I have to point out the inconsistency of Richard Cohen's argument in his op-ed column of Jan.31, "Saddam Left Us No Choice.'' Why does the ''principle that war and conquest are unacceptable ways of settling a dispute -- especially when the larger country is not really threatened'' -- apply only to Iraq?

Are we, as a rich superpower, exempt from international laws? What happened to diplomacy and patience? Our sanctions against the U.S.S.R. and Eastern bloc countries led to the fall of communism.


Richard Cohen says Saddam Hussein gave us no choice and that our position is "both morally and legally right." What choice, then, but for the president to implement "the hard work of freedom," even if implementation means conserving the mandates imposed on the Middle Eastby England and France after World War I?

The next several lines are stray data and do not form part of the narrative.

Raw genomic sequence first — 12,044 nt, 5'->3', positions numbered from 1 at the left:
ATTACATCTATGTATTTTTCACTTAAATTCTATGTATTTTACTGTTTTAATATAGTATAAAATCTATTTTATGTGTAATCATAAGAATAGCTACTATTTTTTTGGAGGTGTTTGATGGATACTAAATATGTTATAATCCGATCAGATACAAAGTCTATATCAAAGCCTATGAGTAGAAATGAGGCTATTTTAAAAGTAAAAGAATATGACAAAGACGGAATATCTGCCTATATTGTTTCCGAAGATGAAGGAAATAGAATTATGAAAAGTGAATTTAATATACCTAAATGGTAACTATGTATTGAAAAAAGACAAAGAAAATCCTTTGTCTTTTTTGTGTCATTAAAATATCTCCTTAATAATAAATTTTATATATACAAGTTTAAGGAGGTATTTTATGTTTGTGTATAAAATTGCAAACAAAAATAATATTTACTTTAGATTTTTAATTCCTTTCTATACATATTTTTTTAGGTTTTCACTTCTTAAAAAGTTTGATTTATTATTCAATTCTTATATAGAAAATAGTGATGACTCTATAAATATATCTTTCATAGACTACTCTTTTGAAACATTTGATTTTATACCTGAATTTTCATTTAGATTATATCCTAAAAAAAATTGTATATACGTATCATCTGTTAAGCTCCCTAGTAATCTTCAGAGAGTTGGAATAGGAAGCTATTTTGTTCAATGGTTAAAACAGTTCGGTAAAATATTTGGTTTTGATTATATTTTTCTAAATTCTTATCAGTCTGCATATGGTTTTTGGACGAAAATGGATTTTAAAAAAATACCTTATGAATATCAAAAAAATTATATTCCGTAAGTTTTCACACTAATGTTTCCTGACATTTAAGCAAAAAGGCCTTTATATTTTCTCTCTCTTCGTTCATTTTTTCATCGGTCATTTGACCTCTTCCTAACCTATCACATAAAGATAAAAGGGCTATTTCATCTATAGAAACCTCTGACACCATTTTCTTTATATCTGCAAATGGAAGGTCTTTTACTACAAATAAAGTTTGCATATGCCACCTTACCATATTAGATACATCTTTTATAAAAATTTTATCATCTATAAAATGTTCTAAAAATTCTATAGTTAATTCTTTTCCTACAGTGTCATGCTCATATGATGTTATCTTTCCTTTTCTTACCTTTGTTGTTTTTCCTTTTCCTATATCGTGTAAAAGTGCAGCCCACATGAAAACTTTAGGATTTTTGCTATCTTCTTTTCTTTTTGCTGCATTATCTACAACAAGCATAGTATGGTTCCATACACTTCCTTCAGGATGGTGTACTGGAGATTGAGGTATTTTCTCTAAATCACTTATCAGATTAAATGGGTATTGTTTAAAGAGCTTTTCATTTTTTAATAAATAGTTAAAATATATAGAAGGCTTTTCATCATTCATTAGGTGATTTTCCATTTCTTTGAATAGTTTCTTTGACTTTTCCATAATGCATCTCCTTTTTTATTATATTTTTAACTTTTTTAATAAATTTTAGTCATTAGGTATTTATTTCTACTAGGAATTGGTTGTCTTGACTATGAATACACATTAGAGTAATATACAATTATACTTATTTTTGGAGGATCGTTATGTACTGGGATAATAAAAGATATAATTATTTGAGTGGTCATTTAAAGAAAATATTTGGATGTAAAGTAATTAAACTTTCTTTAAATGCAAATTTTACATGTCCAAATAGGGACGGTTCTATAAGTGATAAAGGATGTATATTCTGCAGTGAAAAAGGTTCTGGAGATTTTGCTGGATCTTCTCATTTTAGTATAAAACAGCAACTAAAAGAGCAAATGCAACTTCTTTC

What rankles those of us (whether from the left or the right) who are against this war is the callowness, the hypocrisy and, yes, the opportunism this and past presidents have displayed in picking and choosing those areas throughout the world to overlook or not to overlook (Vietnam, Cyprus, Lebanon, Grenada, Panama, China, the Baltics and the Occupied Territories, to name a few) in what appears to be a chess game of freedom and morality. One would hope that Mr. Cohen's consistent reasoning in this instance would obtain in to this nation's foreign policy as well. Or are we to assume that a nation or a superpower, as we like to call ourselves, is exempt from consistency, which, foolish or otherwise, is reserved only for the individual?